How to keep mittens on a Toddler

Keeping Mittens on a Toddler

"The struggle is real" it's an often used phrase on social media and it's what launched this company...struggle.  Kid gloves are hard to get on and sometimes even harder to keep on.  We all know that playtime lasts longer when little fingers are warm so here's some reasons why Mittyz by Veyo Kids STAY ON!

1. Mittens should go OVER a coat not under.  

This was a big deal for us in the design of our Mittyz...every coat sleeve is different why try to design a glove around a coat sleeve when we could design a mitten that worked with every coat.  By designing our kids mittens to go over a coat we ensured you have full control of keeping the mittens on your child.

2. Cinch em down.  

Most kids gloves come with a cinch strap but the key to keeping mittens on a toddler is having good, well located cinch straps Yeah as in more than one).  Our Mittyz come with one dual pull wrist strap as well as a bungee cinch cuff.  Mittzy are staying on and they keep the snow out.

3. Kids gloves your kids actually want to wear. 

Walk into your favorite ski shop or kids store and you see a sea of black mittens, maybe some pink or blue but overall how boring. Our Mittyz are designed not only to be functional but also FUN!  We here stories all the time of kids not wanting to take them off even when they come inside. (now that makes us happy)

Have some other great ideas on how to keep mittens on young children?  Leave us a comment below we'd love to hear about them.


Stay on mitten

Top Tips for Teaching Your Toddler How to Ski

I bet you didn't know this but Veyo Kids is run by two Dads who met years ago while teaching skiing.  Yours truly Chris "Jigidy" Jensen and founder/CEO Drake Munson.  We've stayed best friends for years now and learned a lot of great tips on how to teach little ones how to ski both from teaching our owns kids how to ski but hundreds or other kids.  Here's our top tips for teaching your kids how to ski.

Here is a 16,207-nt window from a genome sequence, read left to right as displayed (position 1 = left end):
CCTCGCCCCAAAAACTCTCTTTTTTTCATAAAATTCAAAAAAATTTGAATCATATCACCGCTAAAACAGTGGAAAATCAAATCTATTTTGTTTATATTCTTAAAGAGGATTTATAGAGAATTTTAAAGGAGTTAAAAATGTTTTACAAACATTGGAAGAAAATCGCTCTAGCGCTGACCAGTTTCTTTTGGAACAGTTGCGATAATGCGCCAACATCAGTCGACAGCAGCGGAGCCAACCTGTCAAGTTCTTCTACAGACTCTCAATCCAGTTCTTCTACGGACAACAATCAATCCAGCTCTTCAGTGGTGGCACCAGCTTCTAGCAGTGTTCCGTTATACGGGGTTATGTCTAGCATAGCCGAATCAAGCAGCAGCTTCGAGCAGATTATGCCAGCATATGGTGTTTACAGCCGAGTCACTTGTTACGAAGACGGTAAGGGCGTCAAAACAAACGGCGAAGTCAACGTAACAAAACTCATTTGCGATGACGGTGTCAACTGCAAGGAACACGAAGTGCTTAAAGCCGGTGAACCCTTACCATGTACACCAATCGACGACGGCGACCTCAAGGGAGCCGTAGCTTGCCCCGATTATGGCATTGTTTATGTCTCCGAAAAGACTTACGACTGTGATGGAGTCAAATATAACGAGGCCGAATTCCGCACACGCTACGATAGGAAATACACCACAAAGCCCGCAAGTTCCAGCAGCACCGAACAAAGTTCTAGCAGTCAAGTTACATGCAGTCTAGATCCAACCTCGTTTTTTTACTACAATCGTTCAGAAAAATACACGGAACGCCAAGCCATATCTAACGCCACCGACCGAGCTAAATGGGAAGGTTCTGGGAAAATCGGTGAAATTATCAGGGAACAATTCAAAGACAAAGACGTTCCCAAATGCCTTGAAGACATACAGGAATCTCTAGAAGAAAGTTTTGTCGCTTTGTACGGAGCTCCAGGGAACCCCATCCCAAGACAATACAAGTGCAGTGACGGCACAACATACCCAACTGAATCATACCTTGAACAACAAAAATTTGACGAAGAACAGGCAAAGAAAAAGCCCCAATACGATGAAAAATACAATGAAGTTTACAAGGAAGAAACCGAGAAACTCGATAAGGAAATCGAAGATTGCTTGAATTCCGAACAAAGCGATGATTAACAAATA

First, if you don't feel comfortable teaching your kids to ski, then don't.  Put them in a lesson with other kids their age and a professional ski instructor.  They will have a blast, learn a bunch, and you get to go skiing!

Ok, if you're still with me here's some tips to make the process smooth and fun

  1. Practice at home!  Before you even hit the slopes put the skis and boots on at home.  Let your little one walk around on the carpet and get used to the weight, balance, and just walking around.  Have them practice their "athletic stance" leaning forward with knees slightly bent.  You can also practice making "pizza" shapes to stop and "french fries" to go.  You'll be miles ahead if you spend just 20 minutes doing this at home.
  2. It's all about the pizza.  Kids love pizza and the pizza shape is how you stop.  But, it's not the only way to stop. Make sure you teach your kids the "emergency stop"  What's that? Fall down!  You want to teach your child that it's not ok to run into trees, signs, or people and to fall down if they are about to hit something.  A lot of time it's hard for kids to make a pizza shape and actually stop, here's where a few pointers come in.  Get a pair of tip clamps or "edgie wedgies" these little devices hold the tips or your child's skis together so if they push their feet apart they automatically make a pizza.  The next tip...knees apart.  It's hard to make a pizza unless your knees are apart.  Tell your child to imagine they are riding a horse or have a beach ball between their knees...but always leaning forward with knees slightly bent (athletic stance).  Pro tip: If you're a good skier and can ski backwards in front of your child then use a ski pole to gently guide, speed up or slow down your child by placing your ski pole tip on the tip clamps. Once your child can stop comfortably on their own take the tip clamps off so they don't get too dependent on it.
  3. No ropes or harnesses.  These things are just silly.  Have you seen them? Parents with elaborate harnesses strapped to their kids following them around and pulling on the leash.  There are two things very wrong with these. First if you pull on the leash to slow your child down you are pulling them into the "back seat" out of the athletic stance so they lose all control. Second, it's going to take your child a lot longer to learn how to ski if they aren't skiing on their own.  Lose the harness and let them learn how to ski.  I had both my kids skiing on their own when they were just two years old...they don't need your help.
  4. Dress warm!  Always better to dress warm and lose a layer or two than to have cold kiddos.  A good pair of wool socks and a pair of Mittyz go a long ways in keeping hands and fee warm.
  5. Lastly and most importantly, Make it Fun!  If it isn't fun your kids won't want to go so make it the best day ever.  Put candy in your pockets, stop for cookies and hot cocoa and as soon as they are having the most fun ever, it's time to go home.  Don't wait until they are tired and cold...leave on a high note.